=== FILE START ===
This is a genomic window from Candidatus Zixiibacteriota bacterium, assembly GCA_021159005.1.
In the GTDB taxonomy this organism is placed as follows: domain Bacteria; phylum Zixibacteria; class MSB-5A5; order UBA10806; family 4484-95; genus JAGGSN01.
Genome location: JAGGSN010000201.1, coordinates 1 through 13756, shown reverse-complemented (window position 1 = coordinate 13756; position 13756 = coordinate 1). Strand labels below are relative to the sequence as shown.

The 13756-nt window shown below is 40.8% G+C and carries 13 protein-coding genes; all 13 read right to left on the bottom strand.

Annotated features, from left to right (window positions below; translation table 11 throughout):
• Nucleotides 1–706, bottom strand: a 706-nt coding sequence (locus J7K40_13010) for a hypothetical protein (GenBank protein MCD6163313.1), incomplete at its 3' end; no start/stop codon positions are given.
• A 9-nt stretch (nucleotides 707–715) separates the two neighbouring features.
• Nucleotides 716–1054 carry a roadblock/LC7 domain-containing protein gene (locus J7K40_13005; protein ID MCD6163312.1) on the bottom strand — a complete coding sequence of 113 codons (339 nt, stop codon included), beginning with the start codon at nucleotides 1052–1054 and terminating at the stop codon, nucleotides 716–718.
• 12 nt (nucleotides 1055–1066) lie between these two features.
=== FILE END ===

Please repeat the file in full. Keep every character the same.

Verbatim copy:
This is a genomic window from Candidatus Zixiibacteriota bacterium, assembly GCA_021159005.1.
In the GTDB taxonomy this organism is placed as follows: domain Bacteria; phylum Zixibacteria; class MSB-5A5; order UBA10806; family 4484-95; genus JAGGSN01.
Genome location: JAGGSN010000201.1, coordinates 1 through 13756, shown reverse-complemented (window position 1 = coordinate 13756; position 13756 = coordinate 1). Strand labels below are relative to the sequence as shown.

The 13756-nt window shown below is 40.8% G+C and carries 13 protein-coding genes; all 13 read right to left on the bottom strand.

Annotated features, from left to right (window positions below; translation table 11 throughout):
• Nucleotides 1–706, bottom strand: a 706-nt coding sequence (locus J7K40_13010) for a hypothetical protein (GenBank protein MCD6163313.1), incomplete at its 3' end; no start/stop codon positions are given.
• A 9-nt stretch (nucleotides 707–715) separates the two neighbouring features.
• Nucleotides 716–1054 carry a roadblock/LC7 domain-containing protein gene (locus J7K40_13005; protein ID MCD6163312.1) on the bottom strand — a complete coding sequence of 113 codons (339 nt, stop codon included), beginning with the start codon at nucleotides 1052–1054 and terminating at the stop codon, nucleotides 716–718.
• 12 nt (nucleotides 1055–1066) lie between these two features.